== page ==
AI in Medical School Admissions: Revolutionizing or Maintaining the Status Quo?

The integration of AI into the medical school admissions process is inevitable. The pertinent questions are how AI will be utilized and when this shift will occur. While aiming to standardize admissions, the critical question remains: will AI actually make the process more objective?

In my nearly 25-year career in medicine, medical education, and medical school admissions, I’ve always believed that bias is an inherent part of the admissions process. To combat such biases, medical schools started employing holistic admissions years ago and, in 2011, the Association of American Medical Colleges established the 15 core competencies they want to see in medical school applicants. However, even with these initiatives and required bias training for medical school faculty, I believe it is impossible to completely erase subjectivity in the human decision-making process when evaluating medical school applications.

New York University School of Medicine has developed a machine learning algorithm using several years of admissions data to create a ‘virtual faculty screener’ that is now used for the initial review of medical school applicants. This screener helps decide if the applicant will be rejected, interviewed, or held for further review. When developing the algorithm, NYU researchers found that the AI results mirrored the screening decisions made by individual faculty members, indicating a high level of accuracy.

The Donald and Barbara Zucker School of Medicine at Hofstra/Northwell is also exploring the use of machine learning models for screening medical school applications, further signaling a trend toward the use of AI in medical school admissions.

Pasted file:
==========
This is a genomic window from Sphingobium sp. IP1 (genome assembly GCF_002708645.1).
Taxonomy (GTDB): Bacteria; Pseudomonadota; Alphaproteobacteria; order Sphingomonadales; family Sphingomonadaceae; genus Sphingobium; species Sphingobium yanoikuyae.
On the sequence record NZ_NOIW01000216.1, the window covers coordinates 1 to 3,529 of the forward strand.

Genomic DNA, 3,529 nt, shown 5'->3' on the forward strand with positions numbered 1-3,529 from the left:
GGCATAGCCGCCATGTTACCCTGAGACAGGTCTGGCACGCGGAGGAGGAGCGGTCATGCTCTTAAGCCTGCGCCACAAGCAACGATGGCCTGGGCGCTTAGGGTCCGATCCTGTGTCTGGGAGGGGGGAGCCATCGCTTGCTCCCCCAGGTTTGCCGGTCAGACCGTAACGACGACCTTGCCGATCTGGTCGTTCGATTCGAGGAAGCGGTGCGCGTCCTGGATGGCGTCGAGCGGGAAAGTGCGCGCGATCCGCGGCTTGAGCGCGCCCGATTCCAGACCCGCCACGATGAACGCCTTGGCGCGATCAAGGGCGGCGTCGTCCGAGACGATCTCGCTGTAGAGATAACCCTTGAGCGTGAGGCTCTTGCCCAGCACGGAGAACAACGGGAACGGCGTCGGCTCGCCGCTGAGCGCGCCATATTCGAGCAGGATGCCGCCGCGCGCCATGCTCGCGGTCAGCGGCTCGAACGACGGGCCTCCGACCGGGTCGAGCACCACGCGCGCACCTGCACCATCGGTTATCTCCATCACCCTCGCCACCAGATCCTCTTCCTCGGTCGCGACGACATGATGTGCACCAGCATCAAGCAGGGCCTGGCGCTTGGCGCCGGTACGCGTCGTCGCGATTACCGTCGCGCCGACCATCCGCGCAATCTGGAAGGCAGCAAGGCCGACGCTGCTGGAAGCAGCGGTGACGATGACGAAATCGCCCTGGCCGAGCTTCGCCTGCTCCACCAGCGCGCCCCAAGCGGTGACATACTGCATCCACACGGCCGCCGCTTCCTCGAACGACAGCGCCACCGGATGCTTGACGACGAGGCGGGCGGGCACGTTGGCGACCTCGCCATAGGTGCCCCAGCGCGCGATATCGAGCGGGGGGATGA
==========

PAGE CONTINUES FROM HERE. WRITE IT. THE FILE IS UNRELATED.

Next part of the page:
A limitation of both the Zucker and NYU models is their exclusion of more ‘subjective’ written components of the application, such as activity descriptions, the medical school personal statement, secondary essays, and letters of recommendation. However, Zucker notes that ‘there has been a recent movement to reduce the emphasis on personal statements and medical school letters of recommendation, which both have limited value in differentiating applicants or predicting medical school performance.’ This raises questions about the balance between objective and subjective criteria in admissions.

In 2021, the American Association of Colleges of Osteopathic Medicine (AACOM) began developing a machine learning program to evaluate medical school applications. Currently in development and being trained on previous admissions data including the personal statement and activities entries, the program aims to screen applicants when deciding whom to interview, assess an applicant’s fit for a given medical school, increase equity in the admissions process, and predict the likelihood of matriculation.

Due to limited personnel and the growing volume of medical school applications, admissions committees are overwhelmed, leading to an expectation that more schools will adopt such algorithms annually. However, while AI can streamline the initial screening process, the subsequent interview stages and overall evaluation will still be subject to human inconsistency and unpredictability. Thus, while AI can reduce the workload for admissions committees, I believe personal biases will continue to influence the process.
Until more data and consistency regarding AI use in medical school admissions are available, students should focus on both objective (GPA, MCAT scores, activity hours) and subjective (essays, written work, letters of recommendation, interview skills) aspects of their applications. Amidst the current pressure and changes in medical school admissions, rest assured that we are closely monitoring AI developments and will keep you updated.
Picture of About Jessica Freedman, M.D.

About Jessica Freedman, M.D.

Jessica Freedman, M.D. is the founder of MedEdits Medical Admissions, which provides personalized guidance to premeds, medical school applicants, and residency applicants. She is an emergency physician and former faculty member at the Icahn School of Medicine at Mount Sinai where she served on medical school and residency admissions committees, and worked in curriculum design and medical education. She believes that every applicant pursuing a career in medicine should have access to honest and accurate information.

(914) 909-3915 Free 15 minute advising session
phone Free 15 minute advising session